As a female engineer, I can't speak too much to the "business world", but I can speak to the technical world. Institutions such as SWE (Society for Women Engineers) and the like have always unsettled me a little, as useful and well-intentioned as they clearly are for so many people. Why? Because I do not think of myself as a "Female Engineer" I just think of myself as an Engineer. Being tossed into a group like that bothers me.There are a lot of behaviors I see amongst my female colleagues that make me cringe. For example, it's easy to cross the line from friendly into flirty. It's easy to dress in a way that makes you look more like you're husband-shopping instead of working. It's easier to let a puffed-up jerk treat you like a secretary than it is to speak up and shut him down. I have a pretty strong personality (and have probably been classified as a bitch more than once because of it) and so don't have too much trouble with harassment and the like (I find that looking them in the eye and making some ridiculous physical threat that can't be taken seriously if they ask me out again works really well), but not everyone does.

Clothing is one of my personal conundrums. Dress nicely and you can't possibly be a serious Engineer. Dress casually and you're a slob. It's enough to make one insane.

What are the messages we want to send at work? How can we make a space in the human psyche to allow us to send and receive these messages? What can I wear to work that says "I'm a serious Engineer. Really." when that archetype doesn't even exist yet for women? How can I behave that says "I'm professional, serious, but friendly"?

TrueTitansNews
TrueTitansNews

@DigitalMktgGirl Women That Block Other Women Is Common, Women Are Raised To Compete Against Other Women, Men Are Raised To Just Kick...

sydcon_mktg
sydcon_mktg

GREAT piece, Margie!!! Being the female partner of a husband/wife firm the list you just outlined is witnessed here. One I would add is that women in tech are "ditzy"! Its appalling that men think women dont "get tech" or even worse that I am a Mom & women in tech! I am not a programmer, but being the VP of Business Development, I damn well better get tech or there goes our business! But, there are plenty of women programmers out there that rock!

In our family, we have 2 daughters & 1 son. The son smack in the middle. He has been taught from day 1 that they are equal, and I think his older sister is definitely showing him that women can be the boss! LOL! But, also I think him seeing on a daily basis that his parents are a team making this business work will help him appreciate the fact that women are his equals (at least thats our hope!).

snaps4life
snaps4life

@meghanmbiro anytime ;) really think it's important to be aware of those obstacles so we can make progress to overcome them. cc: @12most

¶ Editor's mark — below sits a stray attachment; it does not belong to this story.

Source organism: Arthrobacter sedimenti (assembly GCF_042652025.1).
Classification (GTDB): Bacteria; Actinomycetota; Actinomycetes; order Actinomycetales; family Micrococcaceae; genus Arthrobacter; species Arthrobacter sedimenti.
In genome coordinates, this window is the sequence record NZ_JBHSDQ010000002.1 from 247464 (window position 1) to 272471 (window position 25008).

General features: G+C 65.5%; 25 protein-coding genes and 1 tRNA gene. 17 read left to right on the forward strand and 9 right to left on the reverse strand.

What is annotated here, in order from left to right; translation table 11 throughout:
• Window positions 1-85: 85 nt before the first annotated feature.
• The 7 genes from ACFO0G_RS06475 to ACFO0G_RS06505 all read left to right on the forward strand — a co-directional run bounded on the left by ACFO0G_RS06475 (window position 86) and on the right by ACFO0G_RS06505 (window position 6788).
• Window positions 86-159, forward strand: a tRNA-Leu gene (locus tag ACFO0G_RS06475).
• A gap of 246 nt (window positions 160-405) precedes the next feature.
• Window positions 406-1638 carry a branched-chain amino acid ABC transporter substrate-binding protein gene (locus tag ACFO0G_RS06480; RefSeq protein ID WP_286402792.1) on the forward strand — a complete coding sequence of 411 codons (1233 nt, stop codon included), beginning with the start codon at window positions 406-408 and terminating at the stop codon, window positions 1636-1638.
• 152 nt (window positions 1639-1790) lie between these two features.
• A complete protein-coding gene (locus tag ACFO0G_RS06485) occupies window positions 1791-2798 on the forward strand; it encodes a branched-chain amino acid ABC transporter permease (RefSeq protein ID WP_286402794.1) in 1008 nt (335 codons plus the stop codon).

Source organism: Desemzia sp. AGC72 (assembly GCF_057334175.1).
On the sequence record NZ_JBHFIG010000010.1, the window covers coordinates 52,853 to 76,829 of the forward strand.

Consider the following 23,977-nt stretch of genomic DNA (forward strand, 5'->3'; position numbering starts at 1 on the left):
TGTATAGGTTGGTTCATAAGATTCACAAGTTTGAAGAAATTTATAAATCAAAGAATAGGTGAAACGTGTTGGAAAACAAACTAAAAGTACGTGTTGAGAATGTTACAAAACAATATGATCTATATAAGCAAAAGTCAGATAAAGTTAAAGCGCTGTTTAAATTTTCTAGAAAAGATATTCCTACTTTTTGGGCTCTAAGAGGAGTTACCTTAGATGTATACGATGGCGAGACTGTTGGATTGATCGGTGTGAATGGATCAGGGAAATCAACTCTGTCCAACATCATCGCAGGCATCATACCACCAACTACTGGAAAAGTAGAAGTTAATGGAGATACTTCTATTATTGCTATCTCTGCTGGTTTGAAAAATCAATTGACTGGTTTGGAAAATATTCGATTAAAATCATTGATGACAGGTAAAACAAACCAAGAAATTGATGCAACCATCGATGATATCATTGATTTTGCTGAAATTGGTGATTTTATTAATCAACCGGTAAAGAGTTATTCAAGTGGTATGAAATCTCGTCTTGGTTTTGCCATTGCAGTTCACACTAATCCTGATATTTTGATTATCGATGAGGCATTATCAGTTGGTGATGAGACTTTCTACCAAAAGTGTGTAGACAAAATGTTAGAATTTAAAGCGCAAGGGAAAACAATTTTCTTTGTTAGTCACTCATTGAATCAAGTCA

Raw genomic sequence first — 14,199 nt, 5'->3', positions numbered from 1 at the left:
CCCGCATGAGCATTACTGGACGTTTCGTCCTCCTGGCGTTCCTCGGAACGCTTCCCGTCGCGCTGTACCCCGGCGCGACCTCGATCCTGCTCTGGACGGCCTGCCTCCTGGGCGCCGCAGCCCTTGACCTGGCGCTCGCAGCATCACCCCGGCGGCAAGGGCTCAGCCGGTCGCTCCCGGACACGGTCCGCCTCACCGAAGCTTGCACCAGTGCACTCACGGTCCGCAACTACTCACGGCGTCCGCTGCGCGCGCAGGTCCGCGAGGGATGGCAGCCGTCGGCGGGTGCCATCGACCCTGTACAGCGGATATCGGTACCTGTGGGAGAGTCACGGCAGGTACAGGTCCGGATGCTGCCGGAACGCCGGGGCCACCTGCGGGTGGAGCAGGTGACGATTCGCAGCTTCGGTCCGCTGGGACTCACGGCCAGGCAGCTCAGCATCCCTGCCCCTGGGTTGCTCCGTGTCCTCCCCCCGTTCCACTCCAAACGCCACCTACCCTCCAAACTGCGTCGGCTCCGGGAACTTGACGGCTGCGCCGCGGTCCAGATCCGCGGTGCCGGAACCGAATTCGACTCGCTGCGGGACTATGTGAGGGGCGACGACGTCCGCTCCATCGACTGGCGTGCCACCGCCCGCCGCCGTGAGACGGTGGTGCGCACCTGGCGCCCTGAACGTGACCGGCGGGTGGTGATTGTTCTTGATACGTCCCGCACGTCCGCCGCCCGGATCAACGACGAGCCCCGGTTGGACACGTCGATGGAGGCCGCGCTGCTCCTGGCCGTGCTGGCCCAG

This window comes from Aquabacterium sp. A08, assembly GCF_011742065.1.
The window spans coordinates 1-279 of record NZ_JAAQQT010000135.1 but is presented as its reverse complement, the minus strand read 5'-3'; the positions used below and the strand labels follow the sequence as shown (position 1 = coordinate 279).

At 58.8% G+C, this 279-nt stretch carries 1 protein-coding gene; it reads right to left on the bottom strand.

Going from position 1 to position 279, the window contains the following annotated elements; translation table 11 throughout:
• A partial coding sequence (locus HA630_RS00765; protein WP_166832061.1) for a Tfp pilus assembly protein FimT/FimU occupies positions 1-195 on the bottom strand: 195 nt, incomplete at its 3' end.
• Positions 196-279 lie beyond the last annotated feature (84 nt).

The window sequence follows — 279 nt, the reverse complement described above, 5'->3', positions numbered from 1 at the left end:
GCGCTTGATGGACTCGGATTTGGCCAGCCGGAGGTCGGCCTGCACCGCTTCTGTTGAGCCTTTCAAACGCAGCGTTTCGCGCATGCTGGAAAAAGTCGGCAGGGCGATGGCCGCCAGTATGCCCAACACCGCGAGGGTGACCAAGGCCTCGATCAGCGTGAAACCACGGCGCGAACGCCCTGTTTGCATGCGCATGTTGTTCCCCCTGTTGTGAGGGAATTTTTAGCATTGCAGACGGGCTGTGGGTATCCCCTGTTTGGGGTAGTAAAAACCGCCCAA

prosperitygal
prosperitygal

Yes Margie between how women dobubt themselves in numerous ways and how easy everyone makes it to disrespect them is the crux in my opinion.

What is even more disappointing is to hear one message come out young women's mouth "We have all the same opportunities as men" in pubic and behind the scenes to their mentors it is a whole different story. So until women are willing to stop lying to themselves and the rest of the world that we are not OK with how things are then it will continue to grow like mold on a pond unused.

We do not have equal rights or pay and until we believe in ourselves enough to hold honest conversations and then take actions in alignment with the goals for improvement we will have these issues continue.

Why do women continue to support conferences and events that do not give them equal standing on the stage to present and speak?

Why do women continue to purchase products from companies that do not communicate with them respectfully?

Thanks for giving us another avenue Margie to have an open discussion, now what actions are we willing to take to be a change?

BTW I would love to hear your thoughts on one of the other 12 most where I asked about the most common mistakes women make in business. Could there be a correlation?

blee
blee

I have a co-worker (a woman) who was appalled when I told her I wasn't planning on becoming a stay-at-home mom after I had children. All her daughters were stay-at-home mothers who simply stopped their professional lives as soon as the child came into the picture and basically just relied on their husbands. I don't disagree with this, but it's not for me and definitely not for everyone. I did NOT go to college and get a degree to work 5 years or so and decide to stop and be restricted to cleaning house! My mom owned her own business when I was growing up and she was an AMAZING mother and businesswoman at the same time. She's the main reason why I am so ambitious and independent.

Milaspage
Milaspage